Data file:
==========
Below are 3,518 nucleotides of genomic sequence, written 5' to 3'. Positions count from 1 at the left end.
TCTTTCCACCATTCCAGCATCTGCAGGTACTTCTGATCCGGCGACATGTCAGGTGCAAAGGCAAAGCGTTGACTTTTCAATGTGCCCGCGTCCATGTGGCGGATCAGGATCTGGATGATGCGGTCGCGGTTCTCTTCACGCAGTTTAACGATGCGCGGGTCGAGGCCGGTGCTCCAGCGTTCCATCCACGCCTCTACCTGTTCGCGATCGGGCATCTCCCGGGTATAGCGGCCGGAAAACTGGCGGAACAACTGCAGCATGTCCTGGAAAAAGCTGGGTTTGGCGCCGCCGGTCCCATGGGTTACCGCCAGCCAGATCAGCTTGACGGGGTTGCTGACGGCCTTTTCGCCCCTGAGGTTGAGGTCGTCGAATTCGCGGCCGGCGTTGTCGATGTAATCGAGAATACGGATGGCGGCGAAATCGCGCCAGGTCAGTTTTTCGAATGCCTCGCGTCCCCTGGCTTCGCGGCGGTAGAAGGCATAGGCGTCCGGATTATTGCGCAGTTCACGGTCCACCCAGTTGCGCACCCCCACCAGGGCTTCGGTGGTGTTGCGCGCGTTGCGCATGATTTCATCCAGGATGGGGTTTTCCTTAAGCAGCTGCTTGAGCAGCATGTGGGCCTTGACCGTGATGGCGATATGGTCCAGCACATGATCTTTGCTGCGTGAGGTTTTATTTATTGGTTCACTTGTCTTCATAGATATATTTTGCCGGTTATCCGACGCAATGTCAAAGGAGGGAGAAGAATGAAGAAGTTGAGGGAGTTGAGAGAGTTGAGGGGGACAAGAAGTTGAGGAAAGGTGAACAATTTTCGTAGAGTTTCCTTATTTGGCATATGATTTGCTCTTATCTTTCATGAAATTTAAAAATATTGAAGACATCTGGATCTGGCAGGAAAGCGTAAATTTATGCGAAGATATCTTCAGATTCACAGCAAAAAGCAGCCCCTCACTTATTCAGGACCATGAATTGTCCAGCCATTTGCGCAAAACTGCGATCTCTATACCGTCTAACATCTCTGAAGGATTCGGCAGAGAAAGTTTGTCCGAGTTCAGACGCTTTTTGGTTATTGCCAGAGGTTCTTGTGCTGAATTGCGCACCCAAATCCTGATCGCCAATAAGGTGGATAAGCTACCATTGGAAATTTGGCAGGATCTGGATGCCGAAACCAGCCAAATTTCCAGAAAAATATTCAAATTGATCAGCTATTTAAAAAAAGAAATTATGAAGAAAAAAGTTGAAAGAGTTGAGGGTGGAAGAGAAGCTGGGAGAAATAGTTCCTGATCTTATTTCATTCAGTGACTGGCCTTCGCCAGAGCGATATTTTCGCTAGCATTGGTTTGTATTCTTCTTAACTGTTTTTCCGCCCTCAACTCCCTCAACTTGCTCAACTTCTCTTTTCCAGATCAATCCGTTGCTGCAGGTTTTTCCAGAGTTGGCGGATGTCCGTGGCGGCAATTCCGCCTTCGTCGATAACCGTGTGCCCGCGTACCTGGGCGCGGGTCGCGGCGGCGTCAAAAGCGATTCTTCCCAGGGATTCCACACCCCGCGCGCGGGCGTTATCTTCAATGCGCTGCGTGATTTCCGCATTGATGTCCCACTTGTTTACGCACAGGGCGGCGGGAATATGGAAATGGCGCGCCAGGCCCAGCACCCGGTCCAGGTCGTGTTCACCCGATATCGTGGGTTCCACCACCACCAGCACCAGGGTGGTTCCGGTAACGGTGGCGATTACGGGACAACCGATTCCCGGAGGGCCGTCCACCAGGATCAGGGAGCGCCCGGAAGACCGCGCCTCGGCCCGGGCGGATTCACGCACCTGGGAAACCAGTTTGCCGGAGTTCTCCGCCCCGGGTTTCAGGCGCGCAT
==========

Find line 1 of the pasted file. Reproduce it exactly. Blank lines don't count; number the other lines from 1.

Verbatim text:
Below are 3,518 nucleotides of genomic sequence, written 5' to 3'. Positions count from 1 at the left end.